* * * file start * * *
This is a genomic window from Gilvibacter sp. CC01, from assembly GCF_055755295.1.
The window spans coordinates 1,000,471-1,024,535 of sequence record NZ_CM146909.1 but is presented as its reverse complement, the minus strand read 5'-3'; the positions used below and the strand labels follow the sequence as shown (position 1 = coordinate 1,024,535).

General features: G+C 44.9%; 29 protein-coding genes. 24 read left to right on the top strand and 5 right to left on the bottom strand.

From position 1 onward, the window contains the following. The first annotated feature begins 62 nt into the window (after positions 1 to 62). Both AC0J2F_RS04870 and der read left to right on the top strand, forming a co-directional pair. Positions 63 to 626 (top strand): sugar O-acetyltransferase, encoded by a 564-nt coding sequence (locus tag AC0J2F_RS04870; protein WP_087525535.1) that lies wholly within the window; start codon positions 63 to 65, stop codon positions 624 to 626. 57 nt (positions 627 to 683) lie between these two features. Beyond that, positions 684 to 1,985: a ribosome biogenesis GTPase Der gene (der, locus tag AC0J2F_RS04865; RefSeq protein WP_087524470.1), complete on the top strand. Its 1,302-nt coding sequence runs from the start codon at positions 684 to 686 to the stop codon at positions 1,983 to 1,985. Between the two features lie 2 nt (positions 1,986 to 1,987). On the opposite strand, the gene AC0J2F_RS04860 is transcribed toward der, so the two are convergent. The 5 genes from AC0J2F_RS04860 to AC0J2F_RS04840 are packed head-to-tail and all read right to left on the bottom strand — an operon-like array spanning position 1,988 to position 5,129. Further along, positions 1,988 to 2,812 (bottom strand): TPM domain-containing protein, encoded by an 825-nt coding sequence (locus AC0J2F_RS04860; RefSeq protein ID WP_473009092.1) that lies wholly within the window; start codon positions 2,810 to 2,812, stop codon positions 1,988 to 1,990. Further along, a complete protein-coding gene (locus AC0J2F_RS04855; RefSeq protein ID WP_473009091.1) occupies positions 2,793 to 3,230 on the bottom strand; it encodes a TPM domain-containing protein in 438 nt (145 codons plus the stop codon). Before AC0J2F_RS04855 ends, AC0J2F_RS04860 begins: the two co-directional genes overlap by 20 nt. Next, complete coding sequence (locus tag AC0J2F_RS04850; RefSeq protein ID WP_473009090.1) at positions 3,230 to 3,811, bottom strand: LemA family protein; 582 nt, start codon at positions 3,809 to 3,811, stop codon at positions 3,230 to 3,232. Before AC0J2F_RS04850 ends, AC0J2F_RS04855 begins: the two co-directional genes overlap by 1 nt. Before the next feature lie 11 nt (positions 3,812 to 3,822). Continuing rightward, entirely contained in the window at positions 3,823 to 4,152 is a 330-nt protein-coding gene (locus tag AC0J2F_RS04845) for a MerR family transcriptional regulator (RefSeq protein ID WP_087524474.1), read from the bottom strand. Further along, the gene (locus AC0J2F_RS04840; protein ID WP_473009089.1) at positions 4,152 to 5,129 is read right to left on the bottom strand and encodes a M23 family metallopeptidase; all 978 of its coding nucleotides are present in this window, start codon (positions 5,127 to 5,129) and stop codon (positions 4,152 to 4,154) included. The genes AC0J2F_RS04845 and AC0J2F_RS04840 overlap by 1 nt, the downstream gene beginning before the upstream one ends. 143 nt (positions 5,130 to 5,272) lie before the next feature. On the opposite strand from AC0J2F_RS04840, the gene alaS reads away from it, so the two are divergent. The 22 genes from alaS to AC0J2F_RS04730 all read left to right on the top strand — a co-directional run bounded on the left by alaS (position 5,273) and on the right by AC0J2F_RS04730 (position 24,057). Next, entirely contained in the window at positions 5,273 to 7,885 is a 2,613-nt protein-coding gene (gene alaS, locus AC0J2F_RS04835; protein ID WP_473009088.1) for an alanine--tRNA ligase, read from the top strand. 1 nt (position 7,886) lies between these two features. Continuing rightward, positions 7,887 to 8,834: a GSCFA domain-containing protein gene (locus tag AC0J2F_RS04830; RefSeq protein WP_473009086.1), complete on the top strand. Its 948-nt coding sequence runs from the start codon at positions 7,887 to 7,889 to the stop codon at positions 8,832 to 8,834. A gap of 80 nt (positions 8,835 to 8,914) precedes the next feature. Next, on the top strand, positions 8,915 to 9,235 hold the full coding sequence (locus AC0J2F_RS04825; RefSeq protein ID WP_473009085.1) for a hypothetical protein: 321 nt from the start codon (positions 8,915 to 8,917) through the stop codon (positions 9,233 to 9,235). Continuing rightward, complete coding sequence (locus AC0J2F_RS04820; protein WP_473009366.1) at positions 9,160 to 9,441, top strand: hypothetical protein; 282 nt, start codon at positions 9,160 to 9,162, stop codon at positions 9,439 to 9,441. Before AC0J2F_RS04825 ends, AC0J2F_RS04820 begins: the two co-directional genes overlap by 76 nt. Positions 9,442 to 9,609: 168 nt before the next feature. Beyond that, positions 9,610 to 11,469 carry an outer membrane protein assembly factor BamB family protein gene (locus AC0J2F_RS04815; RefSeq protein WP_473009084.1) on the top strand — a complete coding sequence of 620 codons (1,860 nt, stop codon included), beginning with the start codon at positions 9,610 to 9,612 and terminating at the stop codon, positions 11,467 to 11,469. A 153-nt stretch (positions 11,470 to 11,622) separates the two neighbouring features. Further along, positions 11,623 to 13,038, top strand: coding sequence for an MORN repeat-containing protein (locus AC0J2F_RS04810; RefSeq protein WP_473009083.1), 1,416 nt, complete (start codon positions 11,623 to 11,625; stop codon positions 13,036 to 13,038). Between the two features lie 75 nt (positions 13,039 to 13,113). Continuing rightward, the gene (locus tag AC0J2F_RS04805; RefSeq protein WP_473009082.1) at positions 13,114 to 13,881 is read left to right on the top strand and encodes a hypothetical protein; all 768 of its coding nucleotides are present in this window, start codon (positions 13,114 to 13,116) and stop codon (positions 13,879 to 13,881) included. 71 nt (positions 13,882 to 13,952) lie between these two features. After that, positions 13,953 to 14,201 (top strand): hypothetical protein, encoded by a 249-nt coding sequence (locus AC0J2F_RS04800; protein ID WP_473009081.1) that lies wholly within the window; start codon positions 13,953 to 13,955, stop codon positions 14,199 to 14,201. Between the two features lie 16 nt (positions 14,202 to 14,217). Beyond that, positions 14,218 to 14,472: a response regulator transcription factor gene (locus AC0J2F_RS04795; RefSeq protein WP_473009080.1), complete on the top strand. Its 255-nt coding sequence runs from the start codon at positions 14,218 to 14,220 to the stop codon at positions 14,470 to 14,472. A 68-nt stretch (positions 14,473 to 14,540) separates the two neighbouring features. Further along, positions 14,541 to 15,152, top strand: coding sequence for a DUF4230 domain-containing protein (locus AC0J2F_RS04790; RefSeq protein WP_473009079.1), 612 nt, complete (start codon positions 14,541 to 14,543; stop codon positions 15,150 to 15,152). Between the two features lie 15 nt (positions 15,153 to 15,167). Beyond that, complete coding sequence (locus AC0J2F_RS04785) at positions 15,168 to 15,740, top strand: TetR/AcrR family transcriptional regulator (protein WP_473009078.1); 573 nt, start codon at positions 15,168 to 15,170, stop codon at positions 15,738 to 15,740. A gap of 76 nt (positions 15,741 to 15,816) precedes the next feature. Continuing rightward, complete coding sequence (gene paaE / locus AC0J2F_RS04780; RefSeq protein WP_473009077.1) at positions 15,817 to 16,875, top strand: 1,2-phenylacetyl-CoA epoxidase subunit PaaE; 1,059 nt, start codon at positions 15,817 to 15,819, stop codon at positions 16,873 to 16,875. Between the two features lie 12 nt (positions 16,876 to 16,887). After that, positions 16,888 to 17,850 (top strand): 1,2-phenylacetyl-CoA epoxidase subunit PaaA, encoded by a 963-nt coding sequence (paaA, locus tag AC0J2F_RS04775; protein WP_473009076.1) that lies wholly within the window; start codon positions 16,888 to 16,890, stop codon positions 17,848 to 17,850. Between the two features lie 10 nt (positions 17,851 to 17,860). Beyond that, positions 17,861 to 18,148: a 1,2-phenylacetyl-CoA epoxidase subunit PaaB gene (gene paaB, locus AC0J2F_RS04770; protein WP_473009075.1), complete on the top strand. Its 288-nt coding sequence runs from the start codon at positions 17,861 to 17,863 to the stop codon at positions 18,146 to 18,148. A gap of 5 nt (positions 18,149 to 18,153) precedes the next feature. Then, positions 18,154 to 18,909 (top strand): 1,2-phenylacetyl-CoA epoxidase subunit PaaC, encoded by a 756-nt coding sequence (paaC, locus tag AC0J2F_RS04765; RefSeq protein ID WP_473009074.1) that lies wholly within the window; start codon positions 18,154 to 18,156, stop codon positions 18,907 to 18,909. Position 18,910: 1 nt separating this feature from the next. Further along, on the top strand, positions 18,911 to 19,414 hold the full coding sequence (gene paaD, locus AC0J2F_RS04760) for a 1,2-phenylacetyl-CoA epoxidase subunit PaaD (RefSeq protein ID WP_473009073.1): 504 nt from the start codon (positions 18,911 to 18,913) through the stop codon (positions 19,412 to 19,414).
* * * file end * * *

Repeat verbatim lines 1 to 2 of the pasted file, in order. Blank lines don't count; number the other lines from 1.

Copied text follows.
This is a genomic window from Gilvibacter sp. CC01, from assembly GCF_055755295.1.
The window spans coordinates 1,000,471-1,024,535 of sequence record NZ_CM146909.1 but is presented as its reverse complement, the minus strand read 5'-3'; the positions used below and the strand labels follow the sequence as shown (position 1 = coordinate 1,024,535).